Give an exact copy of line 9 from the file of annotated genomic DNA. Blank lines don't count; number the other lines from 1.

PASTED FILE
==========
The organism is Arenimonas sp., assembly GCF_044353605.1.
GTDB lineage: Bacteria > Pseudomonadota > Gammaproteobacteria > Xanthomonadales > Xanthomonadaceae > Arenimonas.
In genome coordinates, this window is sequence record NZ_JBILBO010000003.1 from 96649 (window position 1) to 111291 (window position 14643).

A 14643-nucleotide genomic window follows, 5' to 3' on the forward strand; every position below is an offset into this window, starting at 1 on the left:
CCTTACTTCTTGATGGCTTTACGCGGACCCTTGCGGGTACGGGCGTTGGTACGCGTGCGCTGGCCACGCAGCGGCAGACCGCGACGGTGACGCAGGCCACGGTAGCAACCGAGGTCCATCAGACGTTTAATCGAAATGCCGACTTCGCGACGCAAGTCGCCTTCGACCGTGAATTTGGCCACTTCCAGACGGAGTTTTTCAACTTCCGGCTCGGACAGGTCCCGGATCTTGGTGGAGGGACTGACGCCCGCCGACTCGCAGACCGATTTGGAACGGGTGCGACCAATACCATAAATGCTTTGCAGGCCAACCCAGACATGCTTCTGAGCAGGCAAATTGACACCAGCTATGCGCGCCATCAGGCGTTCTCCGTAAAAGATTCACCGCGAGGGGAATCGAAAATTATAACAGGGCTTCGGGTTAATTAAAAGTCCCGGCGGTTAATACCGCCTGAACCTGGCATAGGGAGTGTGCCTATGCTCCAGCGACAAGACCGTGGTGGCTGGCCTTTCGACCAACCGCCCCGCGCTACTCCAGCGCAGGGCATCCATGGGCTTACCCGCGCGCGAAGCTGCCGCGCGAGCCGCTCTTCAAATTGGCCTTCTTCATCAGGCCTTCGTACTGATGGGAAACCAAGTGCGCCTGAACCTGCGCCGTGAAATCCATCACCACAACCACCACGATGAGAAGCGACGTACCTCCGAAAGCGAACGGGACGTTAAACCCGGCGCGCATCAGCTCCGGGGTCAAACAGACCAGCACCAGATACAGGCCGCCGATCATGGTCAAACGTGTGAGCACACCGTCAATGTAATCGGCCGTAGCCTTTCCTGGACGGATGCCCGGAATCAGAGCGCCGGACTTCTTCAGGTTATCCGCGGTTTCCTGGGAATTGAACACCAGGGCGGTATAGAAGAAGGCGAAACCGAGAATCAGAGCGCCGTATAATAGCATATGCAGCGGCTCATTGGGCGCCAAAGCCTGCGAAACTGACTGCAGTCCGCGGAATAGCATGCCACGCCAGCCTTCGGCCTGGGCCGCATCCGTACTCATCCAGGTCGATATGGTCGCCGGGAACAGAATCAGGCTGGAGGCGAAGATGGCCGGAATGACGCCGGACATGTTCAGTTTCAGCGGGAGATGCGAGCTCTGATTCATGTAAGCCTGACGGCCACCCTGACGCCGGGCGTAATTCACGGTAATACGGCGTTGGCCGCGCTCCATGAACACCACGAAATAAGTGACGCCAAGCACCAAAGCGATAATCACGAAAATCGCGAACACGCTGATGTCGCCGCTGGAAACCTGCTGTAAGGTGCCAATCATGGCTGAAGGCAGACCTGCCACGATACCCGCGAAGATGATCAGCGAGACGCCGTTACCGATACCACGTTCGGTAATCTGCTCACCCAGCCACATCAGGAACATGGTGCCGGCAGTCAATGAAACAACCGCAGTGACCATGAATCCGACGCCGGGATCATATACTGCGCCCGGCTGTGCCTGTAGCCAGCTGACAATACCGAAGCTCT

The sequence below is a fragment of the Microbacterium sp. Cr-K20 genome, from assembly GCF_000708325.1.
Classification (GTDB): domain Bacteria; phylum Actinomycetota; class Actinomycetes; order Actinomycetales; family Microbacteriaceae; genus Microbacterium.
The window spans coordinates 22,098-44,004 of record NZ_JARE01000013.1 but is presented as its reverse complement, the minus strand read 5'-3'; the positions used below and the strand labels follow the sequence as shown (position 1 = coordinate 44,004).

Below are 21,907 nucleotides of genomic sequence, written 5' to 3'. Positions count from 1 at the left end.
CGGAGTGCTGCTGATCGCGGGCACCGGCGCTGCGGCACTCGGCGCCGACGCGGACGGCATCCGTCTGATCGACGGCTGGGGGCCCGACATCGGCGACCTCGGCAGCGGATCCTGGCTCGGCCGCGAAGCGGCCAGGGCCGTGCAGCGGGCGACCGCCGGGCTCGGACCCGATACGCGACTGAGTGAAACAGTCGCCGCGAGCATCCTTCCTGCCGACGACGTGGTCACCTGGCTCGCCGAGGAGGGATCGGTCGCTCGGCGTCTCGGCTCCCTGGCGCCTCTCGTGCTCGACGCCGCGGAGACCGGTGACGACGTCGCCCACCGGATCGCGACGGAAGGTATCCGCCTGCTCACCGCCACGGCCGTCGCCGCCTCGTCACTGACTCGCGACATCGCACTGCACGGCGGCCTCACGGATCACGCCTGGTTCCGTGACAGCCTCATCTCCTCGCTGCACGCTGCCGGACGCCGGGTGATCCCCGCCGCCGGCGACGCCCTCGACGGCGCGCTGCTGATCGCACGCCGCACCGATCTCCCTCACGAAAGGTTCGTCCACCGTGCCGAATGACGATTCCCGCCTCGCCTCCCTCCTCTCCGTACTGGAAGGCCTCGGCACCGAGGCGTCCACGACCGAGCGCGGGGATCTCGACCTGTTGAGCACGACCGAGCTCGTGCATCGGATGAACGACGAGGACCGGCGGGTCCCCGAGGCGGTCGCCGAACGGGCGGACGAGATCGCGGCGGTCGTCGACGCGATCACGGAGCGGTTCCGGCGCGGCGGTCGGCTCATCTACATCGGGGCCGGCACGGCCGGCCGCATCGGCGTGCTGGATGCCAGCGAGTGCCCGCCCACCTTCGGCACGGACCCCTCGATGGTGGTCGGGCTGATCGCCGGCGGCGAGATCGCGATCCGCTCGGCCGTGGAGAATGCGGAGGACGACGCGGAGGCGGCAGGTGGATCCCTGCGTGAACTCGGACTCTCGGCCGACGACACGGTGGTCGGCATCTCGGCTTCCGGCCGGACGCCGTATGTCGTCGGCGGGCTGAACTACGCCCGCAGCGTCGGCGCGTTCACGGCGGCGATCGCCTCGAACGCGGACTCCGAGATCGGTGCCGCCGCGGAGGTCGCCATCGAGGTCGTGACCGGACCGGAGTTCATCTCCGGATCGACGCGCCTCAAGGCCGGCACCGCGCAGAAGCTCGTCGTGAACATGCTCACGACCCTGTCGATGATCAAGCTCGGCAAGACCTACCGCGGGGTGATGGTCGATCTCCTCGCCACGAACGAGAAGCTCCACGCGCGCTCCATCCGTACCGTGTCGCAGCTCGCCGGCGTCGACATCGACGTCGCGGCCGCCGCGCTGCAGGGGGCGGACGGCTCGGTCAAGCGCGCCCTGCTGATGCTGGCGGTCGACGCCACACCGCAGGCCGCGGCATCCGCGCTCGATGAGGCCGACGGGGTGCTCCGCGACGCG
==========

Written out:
Below are 21,907 nucleotides of genomic sequence, written 5' to 3'. Positions count from 1 at the left end.